WRAL WeatherCenter Blog

Lightning in our state - when, where and why

Posted January 9, 2012

The National Weather Service office in Raleigh is highlighting some of their research efforts and results this week, and I thought I'd pass along a link to one product that puts together some nice information about lightning strikes in North Carolina, in a compact but information-rich poster format. They've utilized lightning strike data of the type that you see us display on the air in real-time when storms are in the area to develop a climatology of lightning in our state based on the period 2003-2010.

The poster includes a nice series of maps showing strike density (and percent of positive flashes, which tend to be more intense and longer lasting, thus more damaging and deadly) around the state on an annual basis as well as broken down by season, bar graphs illustrating how lightning is distributed through the year (as you might imagine, strikes in the Raleigh area are strongly concentrated with in the May-August time frame) and throughout the day (showing a peak in the Raleigh area around 4-6 PM), and other pieces of interesting information, for example that our part of the state experiences lightning strikes on about 44 days out of the year on average, but Asheville and Wilmington both experience strikes more than 50 days a year (57 and 52, respectively).

They've done a nice job of also providing some bulleted comments to help interpret each set of graphs and tables. If you're interested in thunderstorms and their electrical impacts, be sure to check out the link. Note that it is in pdf format, and you'll probably want to zoom in some to be able to clearly read all the labels and legends.

Of course, right now we're in a part of the year that historically experiences very little lightning, but we will have to keep an aye on a system that will bring showers to the area on Wednesday of this week. Right now, it appears the air may remain a little too stable for thunder and lightning, but it is a close enough call that we couldn't entirely rule it out, especially south and east of the Triangle during the later afternoon and evening.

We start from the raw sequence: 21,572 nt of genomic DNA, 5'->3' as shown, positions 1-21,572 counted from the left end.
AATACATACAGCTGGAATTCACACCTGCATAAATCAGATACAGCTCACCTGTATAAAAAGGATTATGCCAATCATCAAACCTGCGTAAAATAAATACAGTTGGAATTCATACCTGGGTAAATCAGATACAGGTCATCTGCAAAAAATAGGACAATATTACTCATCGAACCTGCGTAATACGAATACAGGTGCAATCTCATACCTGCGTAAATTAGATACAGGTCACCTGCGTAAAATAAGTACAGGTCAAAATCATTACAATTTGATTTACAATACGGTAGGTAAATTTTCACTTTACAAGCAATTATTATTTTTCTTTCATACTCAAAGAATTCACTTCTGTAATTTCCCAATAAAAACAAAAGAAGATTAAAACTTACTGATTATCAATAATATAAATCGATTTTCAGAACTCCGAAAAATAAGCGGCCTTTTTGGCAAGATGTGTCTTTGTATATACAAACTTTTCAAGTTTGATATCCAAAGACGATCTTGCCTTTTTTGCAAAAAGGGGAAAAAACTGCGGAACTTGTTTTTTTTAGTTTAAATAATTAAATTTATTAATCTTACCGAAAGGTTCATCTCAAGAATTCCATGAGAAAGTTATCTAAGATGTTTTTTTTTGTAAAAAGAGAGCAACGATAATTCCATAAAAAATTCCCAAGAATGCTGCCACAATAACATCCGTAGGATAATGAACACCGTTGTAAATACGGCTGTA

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  • clif4 Jan 11, 2012

    Thank you for the explanation, as well as taking the time to post it. :)

  • Mike Moss Jan 11, 2012

    Clif4, I haven't found any statistical studies that take a hard look at how well that wives tale verifies, but as with many rules of thumb, the one about thunder and snow within ten days isn't always reliable, but does have a physical basis and so you could say there is some "truth" involved. Thunder in the winter usually requires an upper level pattern with strong northward and southward excursions (something we would refer to as highly "meridional") in order to drive warm, unstable air up into North Carolina. Those same patterns are capable of shifting and introducing deep, very cold air just days later, which can allow follow-on disturbances to produce wintry precipitation.

    Conversely, more "zonal" patterns in which the primary movement of airmasses across the continent are more or less west to east, tend to leave temperatures closer to normal and to produce less in the way of precipitation overall, in the process making both thunder and snow less likely to occur.

  • clif4 Jan 10, 2012

    Has anyone ever done a study on the "urban legend" that, during winter, lightning (thunder) is followed ten days later by a snow fall? I know it doesn't happen every time, but from what I've seen in the fifteen years since I moved here, it happens often enough that it can't just be a coincidence.